I was traveling to Washington, D.C. with a fellow officer on a trip to the National Law Enforcement Officers Memorial. I had never flown with a firearm before. Unless you are on official business, law enforcement officers are not allowed to fly with a firearm in the passenger cabin.
My friend had flown with a handgun in checked luggage many times. All firearms must be checked in luggage. I had always thought flying with a gun would be a hassle. I decided to see how it really worked for domestic air travel.
The most important hurdle is doing your homework to package your gun and ammunition correctly, as defined by Transportation Security Administration (TSA) regulations and by the rules of the air carrier on which you are traveling.
The firearm must be unloaded in a lockable, hard-sided container. My first tip is that the plastic gun case your firearm came with may not be secure enough. The regulations prohibit cases that can be “pulled open with little effort.
Even if you are able to padlock the manufacturer’s gun case, many lack the rigidity to keep the ends from being pried apart far enough to liberate your gun. I recommend buying a metal case made specifically for securing a firearm.
Ammunition is the next issue to be addressed. Ammunition must be stored in cardboard, wood, or metal containers specifically designed to carry small amounts of ammunition. Ammunition cannot be stored in magazines or clips, unless they completely and securely enclose the ammunition (which they do not unless they have some sort of cap).
The ammo can be stored in the approved hard-side container with the firearm. I travel with the ammunition in small factory boxes that are placed inside my gun box. It is also permissible to place the ammunition in off-the-shelf ammunition cases like those used by handloaders to store ammo.
The next topic would be your luggage. The most secure luggage for any personal property is the hard-sided suitcase. Most travelers, however, use soft-sided luggage these days, and I admit I have traveled with a secured firearm in soft luggage.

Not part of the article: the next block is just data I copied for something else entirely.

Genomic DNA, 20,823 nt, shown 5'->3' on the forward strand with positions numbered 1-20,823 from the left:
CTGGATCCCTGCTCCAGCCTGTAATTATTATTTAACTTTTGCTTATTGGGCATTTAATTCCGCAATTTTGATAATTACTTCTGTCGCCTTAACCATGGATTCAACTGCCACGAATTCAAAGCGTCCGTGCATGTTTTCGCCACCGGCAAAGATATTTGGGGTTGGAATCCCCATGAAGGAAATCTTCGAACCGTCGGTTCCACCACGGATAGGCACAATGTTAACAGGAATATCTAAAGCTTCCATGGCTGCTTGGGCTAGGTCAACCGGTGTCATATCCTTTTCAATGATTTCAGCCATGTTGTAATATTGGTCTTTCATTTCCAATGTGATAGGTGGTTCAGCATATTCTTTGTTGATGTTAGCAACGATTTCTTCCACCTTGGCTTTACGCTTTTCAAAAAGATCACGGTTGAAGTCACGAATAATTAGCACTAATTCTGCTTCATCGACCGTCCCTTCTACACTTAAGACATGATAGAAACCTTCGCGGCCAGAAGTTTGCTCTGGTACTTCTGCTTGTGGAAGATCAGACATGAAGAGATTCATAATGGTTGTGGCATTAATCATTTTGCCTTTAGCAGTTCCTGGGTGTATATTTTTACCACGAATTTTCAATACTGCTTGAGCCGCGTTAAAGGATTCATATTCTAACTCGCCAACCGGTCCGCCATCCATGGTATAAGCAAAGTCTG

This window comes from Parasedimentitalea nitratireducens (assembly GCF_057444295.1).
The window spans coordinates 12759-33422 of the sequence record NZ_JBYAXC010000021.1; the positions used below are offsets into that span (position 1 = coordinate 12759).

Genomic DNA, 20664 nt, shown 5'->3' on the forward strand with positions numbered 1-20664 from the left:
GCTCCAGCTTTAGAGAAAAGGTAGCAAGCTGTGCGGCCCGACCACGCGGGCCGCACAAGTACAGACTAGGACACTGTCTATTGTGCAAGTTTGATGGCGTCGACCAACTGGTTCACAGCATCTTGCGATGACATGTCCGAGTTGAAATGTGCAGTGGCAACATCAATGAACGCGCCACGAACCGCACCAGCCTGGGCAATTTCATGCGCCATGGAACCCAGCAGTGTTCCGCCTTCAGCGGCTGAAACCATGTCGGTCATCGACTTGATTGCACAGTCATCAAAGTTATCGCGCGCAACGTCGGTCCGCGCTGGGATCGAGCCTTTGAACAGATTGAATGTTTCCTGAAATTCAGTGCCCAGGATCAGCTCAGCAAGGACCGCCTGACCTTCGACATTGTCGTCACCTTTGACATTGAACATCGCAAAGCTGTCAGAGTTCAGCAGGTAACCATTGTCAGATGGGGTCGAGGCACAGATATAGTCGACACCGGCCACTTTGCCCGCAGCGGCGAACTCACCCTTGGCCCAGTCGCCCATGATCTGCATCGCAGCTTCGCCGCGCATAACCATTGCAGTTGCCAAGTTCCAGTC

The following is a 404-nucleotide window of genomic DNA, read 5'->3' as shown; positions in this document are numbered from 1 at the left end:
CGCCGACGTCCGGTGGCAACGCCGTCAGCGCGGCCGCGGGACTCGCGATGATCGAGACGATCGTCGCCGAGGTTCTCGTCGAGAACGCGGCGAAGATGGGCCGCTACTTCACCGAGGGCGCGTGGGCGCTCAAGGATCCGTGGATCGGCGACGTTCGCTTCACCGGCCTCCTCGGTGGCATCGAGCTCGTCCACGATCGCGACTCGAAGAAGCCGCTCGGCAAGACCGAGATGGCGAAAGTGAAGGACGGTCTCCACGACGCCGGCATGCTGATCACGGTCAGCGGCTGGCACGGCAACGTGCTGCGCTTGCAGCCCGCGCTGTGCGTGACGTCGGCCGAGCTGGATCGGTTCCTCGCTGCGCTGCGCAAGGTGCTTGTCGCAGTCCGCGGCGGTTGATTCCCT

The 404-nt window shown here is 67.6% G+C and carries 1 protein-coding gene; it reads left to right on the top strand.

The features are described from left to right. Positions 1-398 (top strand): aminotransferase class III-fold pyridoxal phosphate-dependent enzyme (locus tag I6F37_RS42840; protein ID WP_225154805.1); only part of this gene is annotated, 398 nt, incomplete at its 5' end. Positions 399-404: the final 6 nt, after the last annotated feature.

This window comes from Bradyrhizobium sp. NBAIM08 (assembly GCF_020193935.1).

There is a drawback to the standard hard-side suitcase. These are usually secured at the mounted latches by combination or specific keyed locks that are not readily accessible to TSA, which means they will break your bag open if necessary.
The firearms container I use has a handy cable lock that I weave in the soft-sided suitcase’s metal frame. It adds a bit more security, but if someone wants the whole bag, they’ll get it. On the plus side, nothing on the outside of your luggage will indicate there is a firearm inside, per ATF and TSA regulation.
Now you are enroute to the airport. I suggest giving yourself a bit more time than the average traveler because your interaction at the airline counter and TSA may add a short delay. By TSA regulation, you must declare you have a firearm in your checked luggage at airline check-in.
I have flown with a checked firearm in and out of international airports in New York, Washington D.C., Las Vegas, San Francisco, Los Angeles, and my home airport of Tampa. I have not encountered a problem. I’ll discuss what to expect at the airport in Flying with Firearms, Part II.
Randy is a twenty-three year veteran officer of a mid-size Florida police department. He served as a SWAT team officer for 21 years, to include 12 years as a team leader. His other duties included police K9 handler, FTO, and detective. Currently serving as a midnight shift sergeant, he is also his department’s SWAT Coordinator.